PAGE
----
By Sherry Devlin/Missoula Current

Western Montanans, and all other comers, will again be able to “ride the rails” on 45 miles of the old Milwaukee Road route between St. Regis and Pearson, Idaho, with the recent completion of a years-long effort to acquire the historic railroad grades.

Earlier this month, the Missoula-based Five Valleys Land Trust donated a four-acre parcel of land in Saltese to the U.S. Forest Service – the critical last link in the 45-mile route.

Now, the Forest Service owns a 30-mile section of railroad grade on western Montana’s Lolo National Forest and another 15-mile section west of Taft on the Idaho Panhandle National Forest.

The Idaho segment is known at the Route of the Hiawatha, and is an established bicycle trail that winds through pitch-black tunnels and across heart-stopping trestles. It is, famously, the route used by railroad crews who evacuated (and saved the lives of) residents whose tiny rail-line towns were overcome by the immense wildfires of Aug. 20-21, 1910.

The entire trail system, which includes former rail grades of the Chicago, Milwaukee & St. Paul and the Northern Pacific railroads, is called the Route of the Olympian.

Five Valleys Land Trust has worked with the Lolo forest for nearly a decade to bring the trail to completion and management for public recreation by the Forest Service. Both motorized and non-motorized users will have access to the route.

“This trail is quickly becoming an icon of recreation in western Montana, benefiting local community members who love to recreate outdoors and those invested in economic development by attracting visitors from near and far,” said Grant Kier, executive director of Five Valleys Land Trust.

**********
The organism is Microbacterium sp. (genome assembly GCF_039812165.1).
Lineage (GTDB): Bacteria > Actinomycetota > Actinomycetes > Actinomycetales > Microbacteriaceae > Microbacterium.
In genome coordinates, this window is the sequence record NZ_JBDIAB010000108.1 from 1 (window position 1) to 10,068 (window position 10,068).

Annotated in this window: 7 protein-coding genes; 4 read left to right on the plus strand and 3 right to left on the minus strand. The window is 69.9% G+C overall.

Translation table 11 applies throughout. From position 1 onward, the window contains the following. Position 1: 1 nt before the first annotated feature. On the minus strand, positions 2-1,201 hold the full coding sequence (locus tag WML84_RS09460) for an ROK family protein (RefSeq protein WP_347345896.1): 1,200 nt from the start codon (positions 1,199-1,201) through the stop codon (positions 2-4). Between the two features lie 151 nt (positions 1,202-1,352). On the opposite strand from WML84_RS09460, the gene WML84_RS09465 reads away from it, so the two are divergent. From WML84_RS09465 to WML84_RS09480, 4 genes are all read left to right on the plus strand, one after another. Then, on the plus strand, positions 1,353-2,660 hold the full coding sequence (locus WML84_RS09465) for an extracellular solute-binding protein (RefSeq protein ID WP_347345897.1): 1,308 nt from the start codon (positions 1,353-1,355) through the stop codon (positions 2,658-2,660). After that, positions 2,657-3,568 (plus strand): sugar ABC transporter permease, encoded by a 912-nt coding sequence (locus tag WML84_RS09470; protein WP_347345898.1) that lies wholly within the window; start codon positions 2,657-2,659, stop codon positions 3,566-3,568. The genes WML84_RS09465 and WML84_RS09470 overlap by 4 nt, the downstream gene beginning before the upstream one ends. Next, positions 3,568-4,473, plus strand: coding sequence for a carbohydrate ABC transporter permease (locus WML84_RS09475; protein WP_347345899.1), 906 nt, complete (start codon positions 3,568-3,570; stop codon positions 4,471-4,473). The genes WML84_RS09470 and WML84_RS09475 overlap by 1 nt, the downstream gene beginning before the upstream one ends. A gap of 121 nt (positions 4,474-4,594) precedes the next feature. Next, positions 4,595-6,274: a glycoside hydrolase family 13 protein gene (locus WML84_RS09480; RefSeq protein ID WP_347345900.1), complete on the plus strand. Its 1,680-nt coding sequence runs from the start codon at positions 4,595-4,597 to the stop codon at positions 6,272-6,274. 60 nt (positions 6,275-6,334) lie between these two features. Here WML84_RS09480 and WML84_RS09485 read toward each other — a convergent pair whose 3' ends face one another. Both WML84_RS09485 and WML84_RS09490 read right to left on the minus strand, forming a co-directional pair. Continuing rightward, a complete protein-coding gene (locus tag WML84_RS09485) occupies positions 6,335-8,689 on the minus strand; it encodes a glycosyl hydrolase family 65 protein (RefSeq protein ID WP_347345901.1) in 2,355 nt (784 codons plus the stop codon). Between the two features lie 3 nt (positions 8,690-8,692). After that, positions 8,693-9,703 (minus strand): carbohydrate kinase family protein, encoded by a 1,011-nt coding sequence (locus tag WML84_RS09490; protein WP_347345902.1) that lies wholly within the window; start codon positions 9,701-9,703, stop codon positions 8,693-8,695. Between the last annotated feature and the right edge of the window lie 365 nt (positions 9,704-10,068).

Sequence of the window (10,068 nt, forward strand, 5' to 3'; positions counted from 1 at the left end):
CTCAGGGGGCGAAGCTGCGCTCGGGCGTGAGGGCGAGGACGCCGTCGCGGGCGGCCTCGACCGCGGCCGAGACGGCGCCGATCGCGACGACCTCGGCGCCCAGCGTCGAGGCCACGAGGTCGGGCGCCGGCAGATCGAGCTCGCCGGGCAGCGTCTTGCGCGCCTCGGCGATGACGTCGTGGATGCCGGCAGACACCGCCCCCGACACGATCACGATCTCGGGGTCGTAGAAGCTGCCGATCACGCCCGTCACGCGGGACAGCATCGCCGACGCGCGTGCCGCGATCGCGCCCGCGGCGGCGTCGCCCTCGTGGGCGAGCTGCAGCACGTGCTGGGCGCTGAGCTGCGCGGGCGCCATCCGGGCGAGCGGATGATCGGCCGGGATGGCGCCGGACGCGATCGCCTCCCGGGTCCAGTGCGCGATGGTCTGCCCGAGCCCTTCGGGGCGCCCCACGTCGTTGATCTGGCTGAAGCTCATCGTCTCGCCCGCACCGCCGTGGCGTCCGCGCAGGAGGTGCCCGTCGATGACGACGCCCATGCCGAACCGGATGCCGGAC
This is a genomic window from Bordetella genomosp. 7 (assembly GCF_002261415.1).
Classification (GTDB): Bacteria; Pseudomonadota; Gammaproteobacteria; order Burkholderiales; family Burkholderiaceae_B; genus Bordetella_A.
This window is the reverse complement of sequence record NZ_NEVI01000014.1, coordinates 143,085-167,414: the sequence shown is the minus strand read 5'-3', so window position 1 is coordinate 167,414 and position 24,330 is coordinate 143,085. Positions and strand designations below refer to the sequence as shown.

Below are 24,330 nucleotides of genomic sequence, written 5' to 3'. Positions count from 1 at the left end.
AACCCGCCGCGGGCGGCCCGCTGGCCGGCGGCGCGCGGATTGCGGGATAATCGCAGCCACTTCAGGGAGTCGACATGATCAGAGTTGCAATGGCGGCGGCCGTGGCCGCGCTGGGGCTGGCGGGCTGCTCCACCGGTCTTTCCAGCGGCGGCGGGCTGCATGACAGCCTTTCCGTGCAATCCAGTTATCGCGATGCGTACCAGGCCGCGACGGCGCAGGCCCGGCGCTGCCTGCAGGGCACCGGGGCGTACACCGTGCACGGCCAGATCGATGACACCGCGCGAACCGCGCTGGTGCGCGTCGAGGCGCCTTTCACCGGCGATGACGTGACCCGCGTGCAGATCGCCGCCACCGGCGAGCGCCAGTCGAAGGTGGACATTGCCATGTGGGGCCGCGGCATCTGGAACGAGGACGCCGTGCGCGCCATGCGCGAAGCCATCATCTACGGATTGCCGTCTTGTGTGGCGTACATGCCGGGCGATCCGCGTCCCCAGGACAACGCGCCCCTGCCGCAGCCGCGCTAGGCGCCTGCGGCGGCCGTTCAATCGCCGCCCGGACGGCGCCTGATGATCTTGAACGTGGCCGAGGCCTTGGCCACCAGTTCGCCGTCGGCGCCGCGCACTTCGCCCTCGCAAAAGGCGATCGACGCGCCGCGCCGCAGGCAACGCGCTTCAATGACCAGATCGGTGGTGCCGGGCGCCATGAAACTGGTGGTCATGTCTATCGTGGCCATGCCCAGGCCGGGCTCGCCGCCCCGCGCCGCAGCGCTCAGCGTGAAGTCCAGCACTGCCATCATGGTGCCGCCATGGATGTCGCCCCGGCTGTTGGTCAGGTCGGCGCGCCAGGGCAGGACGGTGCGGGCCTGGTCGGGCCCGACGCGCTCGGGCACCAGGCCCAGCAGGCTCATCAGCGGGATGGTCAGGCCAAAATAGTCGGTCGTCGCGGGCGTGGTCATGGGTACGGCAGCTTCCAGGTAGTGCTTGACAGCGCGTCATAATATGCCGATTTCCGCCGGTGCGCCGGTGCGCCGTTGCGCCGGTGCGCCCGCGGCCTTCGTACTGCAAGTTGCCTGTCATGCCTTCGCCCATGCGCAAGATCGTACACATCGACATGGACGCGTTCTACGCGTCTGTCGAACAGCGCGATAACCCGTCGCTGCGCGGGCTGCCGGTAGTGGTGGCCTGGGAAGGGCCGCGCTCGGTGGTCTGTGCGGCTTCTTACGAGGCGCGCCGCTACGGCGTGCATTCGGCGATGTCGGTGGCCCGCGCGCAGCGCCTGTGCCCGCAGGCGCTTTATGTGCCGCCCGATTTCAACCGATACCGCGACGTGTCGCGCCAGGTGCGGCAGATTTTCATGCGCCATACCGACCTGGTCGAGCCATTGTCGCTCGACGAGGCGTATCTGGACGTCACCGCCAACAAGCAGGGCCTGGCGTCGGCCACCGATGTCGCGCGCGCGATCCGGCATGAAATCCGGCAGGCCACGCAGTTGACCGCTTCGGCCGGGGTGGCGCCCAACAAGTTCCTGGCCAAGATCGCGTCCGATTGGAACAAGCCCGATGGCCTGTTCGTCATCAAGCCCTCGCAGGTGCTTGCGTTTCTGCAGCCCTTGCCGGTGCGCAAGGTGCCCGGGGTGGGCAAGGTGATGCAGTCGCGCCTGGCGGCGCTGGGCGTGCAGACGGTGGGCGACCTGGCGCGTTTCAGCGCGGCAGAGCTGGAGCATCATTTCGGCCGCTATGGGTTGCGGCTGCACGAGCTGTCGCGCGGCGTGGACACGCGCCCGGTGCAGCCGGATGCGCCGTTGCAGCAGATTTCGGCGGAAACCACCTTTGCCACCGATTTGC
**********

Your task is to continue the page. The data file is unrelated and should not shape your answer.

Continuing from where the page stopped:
Lolo National Forest Supervisor Tim Garcia credited Five Valleys with much of the land acquisition work needed to bring the Route of the Olympian to completion.

“We are grateful to have them as a valued partner in creating new recreation opportunities that are both highly valued by the public and also increasingly important in promoting economic vitality in local communities,” Garcia said.

Since 2007, the Forest Service has acquired 13 sections of the former Milwaukee Road and Burligton Northern grades in Montana. Congress provided funds for the first acquisition of five parcels, and the land came into public ownership in July 2007.

Eight more parcels were purchased from Five Valleys Land Trust in 2009. The most recent parcel came in the form of a donation by the land trust.

The final four acres came into Five Valleys’ ownership four years ago, and has worked since to clear title to the property so the land is securely in public ownership. The Missoula nonprofit received a $15,000 grant from Montana Fish, Wildlife and Parks through its recreational trails program as partial reimbursement for the property’s price.

The Superior Ranger District will now work with the local community, including Mineral County – where the commissioners are interested in the trail’s potential to increase tourism – and adjacent landowners. Already, a trail run utilizes the line each year, and snowmobilers enjoy it in the winter.

The ranger district will develop a recreation plan for the railroad grade.

The Lolo forest’s work on the Hiawatha and Olympian routes ties into the national Rails to Trails program, which now includes about 15,000 miles of trails nationwide.